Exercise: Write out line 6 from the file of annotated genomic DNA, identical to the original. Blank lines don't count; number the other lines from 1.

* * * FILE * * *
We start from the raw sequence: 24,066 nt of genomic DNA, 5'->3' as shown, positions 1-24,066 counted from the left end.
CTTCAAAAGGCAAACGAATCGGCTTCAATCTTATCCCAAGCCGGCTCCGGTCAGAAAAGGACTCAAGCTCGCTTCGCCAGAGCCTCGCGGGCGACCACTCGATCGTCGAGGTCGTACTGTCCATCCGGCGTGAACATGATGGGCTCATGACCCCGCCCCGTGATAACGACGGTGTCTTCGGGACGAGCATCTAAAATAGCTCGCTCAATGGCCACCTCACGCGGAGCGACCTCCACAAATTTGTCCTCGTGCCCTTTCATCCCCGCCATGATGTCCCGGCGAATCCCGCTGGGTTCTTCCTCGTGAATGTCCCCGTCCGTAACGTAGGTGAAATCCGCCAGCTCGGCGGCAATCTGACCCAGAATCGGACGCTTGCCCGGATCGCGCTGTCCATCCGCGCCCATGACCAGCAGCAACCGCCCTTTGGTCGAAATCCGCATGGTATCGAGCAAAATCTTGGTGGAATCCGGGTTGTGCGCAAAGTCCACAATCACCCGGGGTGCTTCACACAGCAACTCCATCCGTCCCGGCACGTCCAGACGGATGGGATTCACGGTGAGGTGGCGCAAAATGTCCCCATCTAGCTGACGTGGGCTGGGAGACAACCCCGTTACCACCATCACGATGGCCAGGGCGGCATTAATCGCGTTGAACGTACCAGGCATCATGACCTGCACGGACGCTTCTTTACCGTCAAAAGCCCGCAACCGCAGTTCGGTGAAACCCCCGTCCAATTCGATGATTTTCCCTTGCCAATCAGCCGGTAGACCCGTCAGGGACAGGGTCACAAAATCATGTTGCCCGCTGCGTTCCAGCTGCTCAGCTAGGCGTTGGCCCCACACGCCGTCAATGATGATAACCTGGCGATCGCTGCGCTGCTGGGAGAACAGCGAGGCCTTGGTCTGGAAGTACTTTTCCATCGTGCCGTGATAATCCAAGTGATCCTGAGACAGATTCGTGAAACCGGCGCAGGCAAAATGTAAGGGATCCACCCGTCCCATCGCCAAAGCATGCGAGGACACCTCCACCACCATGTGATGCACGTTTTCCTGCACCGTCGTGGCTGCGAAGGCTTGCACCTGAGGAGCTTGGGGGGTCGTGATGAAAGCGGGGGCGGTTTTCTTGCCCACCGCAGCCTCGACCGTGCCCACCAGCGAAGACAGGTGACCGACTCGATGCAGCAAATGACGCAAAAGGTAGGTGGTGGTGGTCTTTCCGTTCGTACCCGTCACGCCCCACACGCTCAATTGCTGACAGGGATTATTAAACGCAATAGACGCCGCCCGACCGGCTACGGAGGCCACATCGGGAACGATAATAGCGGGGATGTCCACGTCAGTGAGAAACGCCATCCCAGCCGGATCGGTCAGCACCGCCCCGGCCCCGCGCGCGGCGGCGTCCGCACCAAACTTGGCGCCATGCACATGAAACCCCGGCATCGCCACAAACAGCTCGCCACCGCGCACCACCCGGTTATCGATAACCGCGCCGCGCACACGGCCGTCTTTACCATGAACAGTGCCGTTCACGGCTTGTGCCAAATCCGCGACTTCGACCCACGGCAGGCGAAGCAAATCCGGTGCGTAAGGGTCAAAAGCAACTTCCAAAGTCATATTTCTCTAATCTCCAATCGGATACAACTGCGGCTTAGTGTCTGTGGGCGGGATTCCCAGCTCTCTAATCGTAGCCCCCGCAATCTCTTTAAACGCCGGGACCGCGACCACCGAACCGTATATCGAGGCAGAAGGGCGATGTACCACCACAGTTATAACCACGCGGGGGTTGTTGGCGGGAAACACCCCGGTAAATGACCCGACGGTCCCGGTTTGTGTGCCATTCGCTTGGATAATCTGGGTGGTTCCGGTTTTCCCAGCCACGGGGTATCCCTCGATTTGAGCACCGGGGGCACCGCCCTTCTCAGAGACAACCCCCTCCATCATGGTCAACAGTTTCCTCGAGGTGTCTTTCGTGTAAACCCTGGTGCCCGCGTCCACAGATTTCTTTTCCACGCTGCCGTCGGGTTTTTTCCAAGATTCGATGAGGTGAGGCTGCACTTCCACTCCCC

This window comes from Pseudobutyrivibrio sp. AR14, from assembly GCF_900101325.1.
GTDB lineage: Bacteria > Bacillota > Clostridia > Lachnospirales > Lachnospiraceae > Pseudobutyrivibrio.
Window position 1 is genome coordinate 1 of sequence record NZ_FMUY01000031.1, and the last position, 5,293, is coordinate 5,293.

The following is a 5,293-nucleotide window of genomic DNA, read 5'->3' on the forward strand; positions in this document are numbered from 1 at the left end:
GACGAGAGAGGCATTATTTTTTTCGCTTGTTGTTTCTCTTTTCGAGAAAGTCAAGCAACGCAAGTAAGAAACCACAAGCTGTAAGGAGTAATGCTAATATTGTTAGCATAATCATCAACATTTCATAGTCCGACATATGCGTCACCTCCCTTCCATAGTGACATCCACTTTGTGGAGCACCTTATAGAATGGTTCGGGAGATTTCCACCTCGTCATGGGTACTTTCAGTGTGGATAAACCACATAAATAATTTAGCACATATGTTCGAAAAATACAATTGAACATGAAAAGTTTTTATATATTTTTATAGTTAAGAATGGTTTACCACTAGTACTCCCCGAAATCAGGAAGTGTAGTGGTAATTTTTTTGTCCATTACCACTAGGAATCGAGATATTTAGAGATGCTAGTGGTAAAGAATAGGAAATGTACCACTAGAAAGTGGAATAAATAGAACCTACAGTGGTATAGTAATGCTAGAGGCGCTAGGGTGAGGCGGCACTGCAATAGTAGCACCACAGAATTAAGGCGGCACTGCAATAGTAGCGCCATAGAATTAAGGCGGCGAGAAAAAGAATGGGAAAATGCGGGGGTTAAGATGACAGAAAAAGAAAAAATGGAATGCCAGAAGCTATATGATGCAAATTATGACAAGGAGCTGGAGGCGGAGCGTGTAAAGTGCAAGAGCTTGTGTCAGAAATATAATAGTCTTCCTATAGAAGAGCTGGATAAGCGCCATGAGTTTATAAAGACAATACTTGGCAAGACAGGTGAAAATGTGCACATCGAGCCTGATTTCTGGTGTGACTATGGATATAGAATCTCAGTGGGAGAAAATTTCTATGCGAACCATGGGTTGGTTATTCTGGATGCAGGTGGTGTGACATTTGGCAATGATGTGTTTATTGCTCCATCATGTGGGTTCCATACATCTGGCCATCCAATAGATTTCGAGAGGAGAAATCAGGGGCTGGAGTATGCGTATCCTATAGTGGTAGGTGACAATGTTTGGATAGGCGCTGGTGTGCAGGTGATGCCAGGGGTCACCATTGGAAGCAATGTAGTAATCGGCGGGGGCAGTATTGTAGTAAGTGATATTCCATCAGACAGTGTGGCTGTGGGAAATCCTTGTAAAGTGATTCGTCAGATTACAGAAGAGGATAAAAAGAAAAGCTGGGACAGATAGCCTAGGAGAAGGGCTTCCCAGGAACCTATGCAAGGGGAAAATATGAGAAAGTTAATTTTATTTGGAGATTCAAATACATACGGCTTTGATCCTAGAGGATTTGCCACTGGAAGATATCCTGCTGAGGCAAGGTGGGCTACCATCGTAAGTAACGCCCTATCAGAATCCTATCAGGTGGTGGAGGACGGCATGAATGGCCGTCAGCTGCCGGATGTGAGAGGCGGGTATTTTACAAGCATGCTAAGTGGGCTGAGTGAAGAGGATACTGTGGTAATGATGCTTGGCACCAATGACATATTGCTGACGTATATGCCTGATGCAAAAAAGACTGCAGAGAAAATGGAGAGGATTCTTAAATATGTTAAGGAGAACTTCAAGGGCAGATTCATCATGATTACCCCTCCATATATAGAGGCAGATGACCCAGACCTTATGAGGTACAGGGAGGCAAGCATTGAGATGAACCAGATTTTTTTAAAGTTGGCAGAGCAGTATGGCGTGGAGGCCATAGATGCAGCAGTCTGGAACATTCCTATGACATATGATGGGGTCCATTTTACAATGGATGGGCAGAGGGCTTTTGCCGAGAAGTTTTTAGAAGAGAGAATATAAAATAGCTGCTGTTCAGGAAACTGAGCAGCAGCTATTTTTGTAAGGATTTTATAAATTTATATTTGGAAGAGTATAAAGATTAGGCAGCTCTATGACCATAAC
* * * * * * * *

The following is a 5,293-nucleotide window of genomic DNA, read 5'->3' on the forward strand; positions in this document are numbered from 1 at the left end: